In February 1926, Russian biologist Ilia Ivanov set out for Guinea in French West Africa, where he planned to perform one of the world’s most sensational experiments. Ivanov was an expert in artificial insemination and had used his ground-breaking methods to create an assortment of hybrid animals. Now he was going to try something even more radical – crossing an ape and a human. His trip to Africa was expensive and its purpose highly questionable, yet the Bolshevik government not only sanctioned it but also financed it at a time when few Russians were allowed to leave the country. Why would so eminent a scientist risk his reputation? And why did the Bolsheviks back him?
IT WAS the story with everything: secret papers, an evil Soviet dictator and a zealous zoologist hell-bent on breeding a creature that was half man, half ape. When details of Ilia Ivanov’s attempts to create an ape-human hybrid emerged in the 1990s from the newly opened Russian archives, they prompted a rash of lurid headlines. Ivanov became the “Red Frankenstein”. His proposed liaisons were invariably dangerous. There was even the suggestion that he had been ordered to breed super-strong hairy warriors for what The Sun in London dubbed “Stalin’s mutant ape army”.
Yet Ivanov’s efforts during the 1920s to create an ape-human hybrid had been anything but secret, according to Alexander Etkind, a Soviet-born specialist in Russian history now at the University of Cambridge. Ivanov’s project was a sensation at the time and generated almost as many headlines as it would later on, but when no ape-man materialised the fuss died down and his research was forgotten. Some 60 years later, scholars reconstructed events from scattered letters, notebooks and diaries held in assorted government archives. Despite years of digging, however, one vital part of the story remains elusive. “None of these documents reveals why he did it,” says Etkind. After examining the available evidence, he thinks he has an answer (Studies in History and Philosophy of Biological and Biomedical Sciences, vol 39, p 205).
At the start of the 20th century, Ivanov was internationally acclaimed for his pioneering work in artificial insemination (AI), and having perfected his methods he was keen to see how they could be applied. His first big project was aimed at improving imperial Russia’s bloodstock, using sperm from the best stallions. Before long, he was pondering the possibilities of hybridization: with AI, he reckoned he might be able to create novel types of domestic animal by crossing closely related species. Soon he had produced a zeedonk (zebra-donkey hybrid), a zubron (European bison-cow cross) and various combinations of rats, mice, guinea pigs and rabbits. In 1910, he told a gathering of zoologists that it might even be possible to create hybrids between humans and their closest relatives.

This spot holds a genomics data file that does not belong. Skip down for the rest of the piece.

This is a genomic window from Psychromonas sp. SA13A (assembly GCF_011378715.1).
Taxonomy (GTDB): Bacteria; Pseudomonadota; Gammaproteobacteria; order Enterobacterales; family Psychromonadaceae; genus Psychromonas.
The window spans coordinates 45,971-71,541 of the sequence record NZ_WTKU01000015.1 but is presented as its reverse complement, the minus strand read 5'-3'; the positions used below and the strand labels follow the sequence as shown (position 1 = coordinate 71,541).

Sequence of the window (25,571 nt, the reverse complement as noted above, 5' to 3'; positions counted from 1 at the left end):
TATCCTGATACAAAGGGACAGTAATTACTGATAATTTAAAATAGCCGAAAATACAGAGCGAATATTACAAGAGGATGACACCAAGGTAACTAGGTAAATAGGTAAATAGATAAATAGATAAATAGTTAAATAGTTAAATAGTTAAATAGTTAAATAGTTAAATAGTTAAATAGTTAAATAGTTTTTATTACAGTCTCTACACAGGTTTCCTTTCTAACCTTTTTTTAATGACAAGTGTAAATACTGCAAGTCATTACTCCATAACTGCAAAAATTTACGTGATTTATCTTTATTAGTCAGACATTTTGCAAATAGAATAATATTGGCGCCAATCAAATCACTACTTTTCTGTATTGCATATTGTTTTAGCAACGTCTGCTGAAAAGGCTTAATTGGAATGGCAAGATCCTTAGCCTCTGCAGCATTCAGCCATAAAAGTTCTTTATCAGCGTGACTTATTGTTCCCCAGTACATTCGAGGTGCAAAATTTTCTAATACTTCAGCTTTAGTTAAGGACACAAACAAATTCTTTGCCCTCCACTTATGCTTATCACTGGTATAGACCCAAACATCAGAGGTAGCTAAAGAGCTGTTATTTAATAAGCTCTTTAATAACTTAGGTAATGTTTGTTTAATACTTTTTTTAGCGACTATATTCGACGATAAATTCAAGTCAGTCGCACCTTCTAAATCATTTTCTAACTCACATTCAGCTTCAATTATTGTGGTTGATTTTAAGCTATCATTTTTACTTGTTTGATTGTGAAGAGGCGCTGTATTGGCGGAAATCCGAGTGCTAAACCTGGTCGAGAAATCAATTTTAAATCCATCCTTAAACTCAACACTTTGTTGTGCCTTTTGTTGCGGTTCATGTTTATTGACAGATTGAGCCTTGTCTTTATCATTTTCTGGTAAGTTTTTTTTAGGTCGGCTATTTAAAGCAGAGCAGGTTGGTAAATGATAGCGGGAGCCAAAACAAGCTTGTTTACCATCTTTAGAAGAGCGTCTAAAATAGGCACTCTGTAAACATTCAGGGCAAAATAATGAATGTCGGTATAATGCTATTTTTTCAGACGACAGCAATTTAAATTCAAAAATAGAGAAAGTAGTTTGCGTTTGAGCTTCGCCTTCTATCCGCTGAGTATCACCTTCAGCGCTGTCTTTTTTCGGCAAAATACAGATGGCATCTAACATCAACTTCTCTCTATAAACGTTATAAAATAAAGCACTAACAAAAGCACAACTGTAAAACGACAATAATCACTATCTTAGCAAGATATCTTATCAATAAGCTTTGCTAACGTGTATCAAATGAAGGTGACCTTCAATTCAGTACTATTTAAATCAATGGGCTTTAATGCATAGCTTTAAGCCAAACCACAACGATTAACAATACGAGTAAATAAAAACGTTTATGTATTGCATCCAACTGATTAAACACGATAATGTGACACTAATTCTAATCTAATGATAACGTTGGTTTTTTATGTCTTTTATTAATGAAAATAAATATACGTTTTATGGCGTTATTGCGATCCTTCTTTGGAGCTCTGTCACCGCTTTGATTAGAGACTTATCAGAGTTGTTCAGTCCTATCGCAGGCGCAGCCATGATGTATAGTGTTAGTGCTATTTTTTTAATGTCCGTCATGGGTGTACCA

At that stage, Ivanov was simply speculating, but a decade and a revolution later, he was making plans to put theory into practice. In 1924, he put his proposals to the government. Despite the disapproval of the scientific establishment Ivanov got the go-ahead – and the funds to mount an expedition to Africa to collect apes. Documents show that the decision was pushed through by leading members of the Bolshevik government.
In February 1926, Ivanov set off for Africa. His first stop was Paris, where he won the enthusiastic support of the directors of the Pasteur Institute and the promise of access to the chimps at its new primate center in Guinea, then part of French West Africa. He reached Guinea in late March only to discover none of the chimps was mature enough to breed. He would have to return later in the year to capture some chimps of his own.
Ivanov passed the summer in Paris, where he spent some of his time at the Pasteur Institute working on ways to capture and subdue chimps, and some with the celebrated surgeon Serge Voronoff, inventor of an increasingly fashionable “rejuvenation therapy”. In a now notorious operation, Voronoff grafted slices of ape testes into those of rich and aging men hoping to regain their former vigour. That summer, he and Ivanov made headlines by transplanting a woman’s ovary into a chimp called Nora and then inseminating her with human sperm. While the press waited for the outcome, reporters turned their attention to Ivanov’s unusual project. The idea of an ape-human hybrid was both shocking and fascinating. Was it possible? Were humans really that closely related to apes? What would the result be like? And what were the Soviets up to?